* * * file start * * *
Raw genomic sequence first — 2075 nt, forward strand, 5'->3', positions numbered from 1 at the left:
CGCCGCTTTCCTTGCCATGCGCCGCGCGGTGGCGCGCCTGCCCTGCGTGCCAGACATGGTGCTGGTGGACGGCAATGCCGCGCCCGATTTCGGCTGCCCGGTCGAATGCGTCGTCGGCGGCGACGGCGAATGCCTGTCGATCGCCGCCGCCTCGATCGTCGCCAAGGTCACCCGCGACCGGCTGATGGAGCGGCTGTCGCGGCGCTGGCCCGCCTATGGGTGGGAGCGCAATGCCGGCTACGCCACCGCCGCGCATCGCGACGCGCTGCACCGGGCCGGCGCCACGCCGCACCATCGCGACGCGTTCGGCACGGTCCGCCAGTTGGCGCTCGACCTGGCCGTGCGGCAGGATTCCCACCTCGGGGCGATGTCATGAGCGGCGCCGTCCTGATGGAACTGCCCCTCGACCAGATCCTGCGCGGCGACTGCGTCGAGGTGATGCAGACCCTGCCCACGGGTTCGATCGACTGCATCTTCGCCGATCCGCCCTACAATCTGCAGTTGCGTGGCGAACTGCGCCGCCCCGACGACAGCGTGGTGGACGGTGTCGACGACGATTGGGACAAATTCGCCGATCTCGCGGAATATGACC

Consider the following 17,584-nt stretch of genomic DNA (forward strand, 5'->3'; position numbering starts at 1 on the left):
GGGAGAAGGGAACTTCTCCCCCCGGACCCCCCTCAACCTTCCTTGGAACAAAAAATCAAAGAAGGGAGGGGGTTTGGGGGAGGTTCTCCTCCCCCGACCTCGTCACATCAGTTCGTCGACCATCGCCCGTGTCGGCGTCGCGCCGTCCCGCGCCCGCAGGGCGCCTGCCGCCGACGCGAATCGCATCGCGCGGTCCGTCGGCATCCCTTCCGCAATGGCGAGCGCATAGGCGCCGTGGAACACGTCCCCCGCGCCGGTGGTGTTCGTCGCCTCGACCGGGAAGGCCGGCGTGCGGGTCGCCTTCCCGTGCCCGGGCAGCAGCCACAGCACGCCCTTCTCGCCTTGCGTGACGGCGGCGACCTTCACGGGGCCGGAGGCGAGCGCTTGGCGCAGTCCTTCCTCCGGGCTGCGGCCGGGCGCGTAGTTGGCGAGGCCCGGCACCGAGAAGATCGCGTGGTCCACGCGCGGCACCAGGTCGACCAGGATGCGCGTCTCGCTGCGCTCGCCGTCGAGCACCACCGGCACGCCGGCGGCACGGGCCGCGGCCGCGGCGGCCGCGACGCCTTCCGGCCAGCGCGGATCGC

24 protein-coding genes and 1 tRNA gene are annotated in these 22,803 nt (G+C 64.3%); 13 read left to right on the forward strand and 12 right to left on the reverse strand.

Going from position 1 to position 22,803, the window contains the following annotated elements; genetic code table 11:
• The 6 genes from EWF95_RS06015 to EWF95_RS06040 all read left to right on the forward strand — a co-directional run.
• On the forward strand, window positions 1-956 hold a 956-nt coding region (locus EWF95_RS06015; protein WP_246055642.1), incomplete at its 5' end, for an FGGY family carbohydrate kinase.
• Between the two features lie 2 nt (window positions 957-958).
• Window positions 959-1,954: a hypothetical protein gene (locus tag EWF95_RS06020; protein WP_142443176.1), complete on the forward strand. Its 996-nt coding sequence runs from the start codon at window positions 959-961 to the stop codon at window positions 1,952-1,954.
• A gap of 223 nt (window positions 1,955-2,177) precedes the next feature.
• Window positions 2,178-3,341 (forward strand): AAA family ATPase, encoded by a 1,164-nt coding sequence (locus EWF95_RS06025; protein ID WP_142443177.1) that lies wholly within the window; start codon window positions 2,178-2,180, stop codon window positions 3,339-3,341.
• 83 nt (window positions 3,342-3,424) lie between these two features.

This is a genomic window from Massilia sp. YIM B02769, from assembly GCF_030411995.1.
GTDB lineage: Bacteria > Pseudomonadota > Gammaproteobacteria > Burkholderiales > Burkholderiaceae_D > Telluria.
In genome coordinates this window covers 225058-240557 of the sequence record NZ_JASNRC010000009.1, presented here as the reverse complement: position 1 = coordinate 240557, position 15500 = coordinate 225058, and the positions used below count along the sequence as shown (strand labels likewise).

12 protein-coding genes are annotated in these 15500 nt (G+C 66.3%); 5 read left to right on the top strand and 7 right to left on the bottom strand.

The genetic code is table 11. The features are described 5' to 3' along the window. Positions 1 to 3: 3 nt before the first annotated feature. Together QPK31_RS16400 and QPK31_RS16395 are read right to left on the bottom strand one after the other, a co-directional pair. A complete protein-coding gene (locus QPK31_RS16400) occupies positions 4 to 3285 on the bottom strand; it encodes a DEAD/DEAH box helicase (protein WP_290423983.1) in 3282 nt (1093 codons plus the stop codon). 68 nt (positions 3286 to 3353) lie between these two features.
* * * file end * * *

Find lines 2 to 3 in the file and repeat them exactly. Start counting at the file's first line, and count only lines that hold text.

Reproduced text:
CGCCGCTTTCCTTGCCATGCGCCGCGCGGTGGCGCGCCTGCCCTGCGTGCCAGACATGGTGCTGGTGGACGGCAATGCCGCGCCCGATTTCGGCTGCCCGGTCGAATGCGTCGTCGGCGGCGACGGCGAATGCCTGTCGATCGCCGCCGCCTCGATCGTCGCCAAGGTCACCCGCGACCGGCTGATGGAGCGGCTGTCGCGGCGCTGGCCCGCCTATGGGTGGGAGCGCAATGCCGGCTACGCCACCGCCGCGCATCGCGACGCGCTGCACCGGGCCGGCGCCACGCCGCACCATCGCGACGCGTTCGGCACGGTCCGCCAGTTGGCGCTCGACCTGGCCGTGCGGCAGGATTCCCACCTCGGGGCGATGTCATGAGCGGCGCCGTCCTGATGGAACTGCCCCTCGACCAGATCCTGCGCGGCGACTGCGTCGAGGTGATGCAGACCCTGCCCACGGGTTCGATCGACTGCATCTTCGCCGATCCGCCCTACAATCTGCAGTTGCGTGGCGAACTGCGCCGCCCCGACGACAGCGTGGTGGACGGTGTCGACGACGATTGGGACAAATTCGCCGATCTCGCGGAATATGACC

Consider the following 17,584-nt stretch of genomic DNA (forward strand, 5'->3'; position numbering starts at 1 on the left):